Passing through New Ross, we saw signs regarding the 2005 Tall Ships (which is where all the existing tall-masted ships and restorations sort of parade through, and stopped when we saw the sign for the Dunbrody Famine Ship. Despite the ominous name, the ship is a completely restored ship, once used to transport immigrants to the US and other places.
Mark is fascinated by old ships, especially ones that are currently under restoration, so we got in line and took the tour through the ship. We managed to get on the tail end of a school group, so we were following around a few dozen grade school kids. There are two actors on the ship who give readings about the type of passage that might be availble -- a rich woman in a private stateroom, and the crowded, underdeck quarters of the poor passengers. It was quite fun!
The original ship was bult in 1845 for the Graves family in New Ross by a company in Quebec. The ship was used to carry emigrants to the US from that time until 1870. The Dunbrody is a 458 ton ship, 176 feet long (including the bowsprit). The hull is 120 feet long. The current ship is a reconstruction, according to their website.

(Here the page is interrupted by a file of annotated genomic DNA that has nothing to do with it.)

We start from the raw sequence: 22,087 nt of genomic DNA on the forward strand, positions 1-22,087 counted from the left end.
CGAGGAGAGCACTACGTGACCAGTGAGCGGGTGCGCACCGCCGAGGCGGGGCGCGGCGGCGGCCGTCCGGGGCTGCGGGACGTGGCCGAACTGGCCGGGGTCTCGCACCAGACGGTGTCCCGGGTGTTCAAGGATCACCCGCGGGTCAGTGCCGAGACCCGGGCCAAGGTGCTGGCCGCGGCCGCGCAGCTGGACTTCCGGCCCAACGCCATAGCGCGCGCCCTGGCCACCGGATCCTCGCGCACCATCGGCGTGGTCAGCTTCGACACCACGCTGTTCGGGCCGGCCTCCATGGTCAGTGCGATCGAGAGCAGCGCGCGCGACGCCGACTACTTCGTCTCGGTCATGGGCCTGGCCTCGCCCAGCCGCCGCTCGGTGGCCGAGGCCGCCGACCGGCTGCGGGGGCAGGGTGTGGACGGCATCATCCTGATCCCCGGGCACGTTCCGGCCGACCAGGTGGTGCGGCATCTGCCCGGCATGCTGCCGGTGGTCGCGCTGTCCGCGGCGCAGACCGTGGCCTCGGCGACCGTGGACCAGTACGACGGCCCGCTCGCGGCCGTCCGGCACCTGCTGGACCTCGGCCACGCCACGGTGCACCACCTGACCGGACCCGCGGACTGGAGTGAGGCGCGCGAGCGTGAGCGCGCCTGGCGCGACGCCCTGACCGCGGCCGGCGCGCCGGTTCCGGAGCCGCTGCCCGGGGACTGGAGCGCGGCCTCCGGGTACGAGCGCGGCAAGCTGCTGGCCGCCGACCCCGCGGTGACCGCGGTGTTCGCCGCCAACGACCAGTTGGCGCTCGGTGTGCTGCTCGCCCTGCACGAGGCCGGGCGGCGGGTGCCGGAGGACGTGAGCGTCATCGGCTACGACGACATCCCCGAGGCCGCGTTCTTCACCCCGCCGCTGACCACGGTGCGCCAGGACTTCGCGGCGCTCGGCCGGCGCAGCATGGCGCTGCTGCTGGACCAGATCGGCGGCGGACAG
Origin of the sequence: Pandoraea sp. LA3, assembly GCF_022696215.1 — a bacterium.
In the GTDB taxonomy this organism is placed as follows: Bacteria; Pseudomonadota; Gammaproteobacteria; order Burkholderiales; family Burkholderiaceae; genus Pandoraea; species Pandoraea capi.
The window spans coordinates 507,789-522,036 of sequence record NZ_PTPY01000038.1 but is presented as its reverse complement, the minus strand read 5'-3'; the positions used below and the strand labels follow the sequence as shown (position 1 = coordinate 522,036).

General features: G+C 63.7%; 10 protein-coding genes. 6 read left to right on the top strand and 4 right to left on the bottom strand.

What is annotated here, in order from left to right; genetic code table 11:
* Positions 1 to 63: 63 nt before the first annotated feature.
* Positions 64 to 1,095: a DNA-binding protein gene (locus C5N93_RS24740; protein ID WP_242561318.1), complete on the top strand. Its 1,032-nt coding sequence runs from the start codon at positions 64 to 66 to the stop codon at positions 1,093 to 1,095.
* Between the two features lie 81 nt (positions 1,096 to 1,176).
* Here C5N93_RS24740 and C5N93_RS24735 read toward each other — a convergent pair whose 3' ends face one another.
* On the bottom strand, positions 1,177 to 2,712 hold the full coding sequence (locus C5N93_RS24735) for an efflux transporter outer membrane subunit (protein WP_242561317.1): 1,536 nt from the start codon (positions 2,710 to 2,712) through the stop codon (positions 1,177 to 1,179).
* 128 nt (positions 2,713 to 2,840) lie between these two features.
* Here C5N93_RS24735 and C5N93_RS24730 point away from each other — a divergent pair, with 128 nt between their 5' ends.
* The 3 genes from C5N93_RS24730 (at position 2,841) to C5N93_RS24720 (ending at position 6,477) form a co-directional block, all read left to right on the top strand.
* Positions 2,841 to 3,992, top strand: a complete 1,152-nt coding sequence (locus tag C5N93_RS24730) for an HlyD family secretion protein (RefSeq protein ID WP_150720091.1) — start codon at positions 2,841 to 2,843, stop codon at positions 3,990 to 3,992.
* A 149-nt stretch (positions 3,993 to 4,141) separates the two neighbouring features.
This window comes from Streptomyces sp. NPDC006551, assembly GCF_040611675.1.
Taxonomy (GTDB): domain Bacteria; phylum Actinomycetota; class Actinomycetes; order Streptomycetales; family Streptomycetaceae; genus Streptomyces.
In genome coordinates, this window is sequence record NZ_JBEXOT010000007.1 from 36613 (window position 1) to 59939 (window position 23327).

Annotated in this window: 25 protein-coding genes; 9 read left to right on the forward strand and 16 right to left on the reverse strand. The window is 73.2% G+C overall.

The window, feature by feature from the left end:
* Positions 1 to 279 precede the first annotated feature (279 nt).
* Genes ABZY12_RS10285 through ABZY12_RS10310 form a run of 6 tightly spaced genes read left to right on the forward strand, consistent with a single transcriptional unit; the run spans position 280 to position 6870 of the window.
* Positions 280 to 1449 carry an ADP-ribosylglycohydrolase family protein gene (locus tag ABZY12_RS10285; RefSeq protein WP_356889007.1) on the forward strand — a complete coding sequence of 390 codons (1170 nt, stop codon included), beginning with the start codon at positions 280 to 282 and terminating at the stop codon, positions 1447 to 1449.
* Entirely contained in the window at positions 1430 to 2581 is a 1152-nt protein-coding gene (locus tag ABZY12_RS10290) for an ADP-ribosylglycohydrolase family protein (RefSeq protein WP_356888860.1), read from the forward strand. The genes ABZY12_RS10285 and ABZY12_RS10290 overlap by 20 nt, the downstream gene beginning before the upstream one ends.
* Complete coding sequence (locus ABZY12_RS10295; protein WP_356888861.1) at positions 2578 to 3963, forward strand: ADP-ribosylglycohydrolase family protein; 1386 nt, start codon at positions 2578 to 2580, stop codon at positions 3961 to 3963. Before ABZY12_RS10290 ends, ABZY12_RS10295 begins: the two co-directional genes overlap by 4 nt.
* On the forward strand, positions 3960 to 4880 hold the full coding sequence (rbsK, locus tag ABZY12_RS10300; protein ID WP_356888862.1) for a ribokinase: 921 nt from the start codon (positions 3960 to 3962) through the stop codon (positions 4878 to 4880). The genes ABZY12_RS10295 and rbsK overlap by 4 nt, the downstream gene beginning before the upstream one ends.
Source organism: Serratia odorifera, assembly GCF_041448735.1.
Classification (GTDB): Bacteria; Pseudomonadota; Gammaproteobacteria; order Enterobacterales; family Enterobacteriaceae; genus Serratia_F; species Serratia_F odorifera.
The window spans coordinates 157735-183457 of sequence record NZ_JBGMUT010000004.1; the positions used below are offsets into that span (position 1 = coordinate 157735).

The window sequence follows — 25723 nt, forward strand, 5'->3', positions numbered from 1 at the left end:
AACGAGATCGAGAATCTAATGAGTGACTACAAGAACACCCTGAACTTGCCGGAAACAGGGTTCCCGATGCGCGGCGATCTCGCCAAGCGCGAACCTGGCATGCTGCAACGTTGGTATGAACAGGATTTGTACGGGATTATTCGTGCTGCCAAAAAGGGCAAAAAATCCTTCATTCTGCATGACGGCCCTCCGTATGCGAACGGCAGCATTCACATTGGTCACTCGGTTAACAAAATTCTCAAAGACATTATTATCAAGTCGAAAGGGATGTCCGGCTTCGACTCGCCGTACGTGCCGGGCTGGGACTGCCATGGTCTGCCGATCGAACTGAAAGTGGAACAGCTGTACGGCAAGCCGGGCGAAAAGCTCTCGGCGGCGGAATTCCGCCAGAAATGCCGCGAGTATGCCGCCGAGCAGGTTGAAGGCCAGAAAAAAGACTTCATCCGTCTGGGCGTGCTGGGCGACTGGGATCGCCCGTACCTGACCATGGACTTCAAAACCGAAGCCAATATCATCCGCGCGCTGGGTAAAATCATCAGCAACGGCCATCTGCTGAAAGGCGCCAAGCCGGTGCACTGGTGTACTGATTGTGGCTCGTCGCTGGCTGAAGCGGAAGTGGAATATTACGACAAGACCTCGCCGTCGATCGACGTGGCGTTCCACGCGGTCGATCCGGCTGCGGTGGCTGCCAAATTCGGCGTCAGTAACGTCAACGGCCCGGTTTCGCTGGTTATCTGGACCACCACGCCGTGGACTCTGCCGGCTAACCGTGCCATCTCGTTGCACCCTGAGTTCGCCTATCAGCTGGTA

Usually, the Dunbrody carried timber, but when the Famine hit, belowdecks was fitted out with cabins and bunks. Usually, about 176 people travelled, but at least one crossing carried 313 people. The fare for the poor passengers, most of them tenants of the local estates, was roughly two months' income. Richer (cabin) passengers paid two to three times that fare, and were treated very well. Steerage passengers were on their onw, and often not allowed above decks.
We looked at the bunks below and thought, "that's not so bad/" They were not very tall, but seemed roomy enough...until we found out that 6-10 people slept in them. Yikes! Most of the bunks here have names on them, and lists of the people who slept here on one voyage.
lost in ireland 2005 travelogue and photos © rfingerson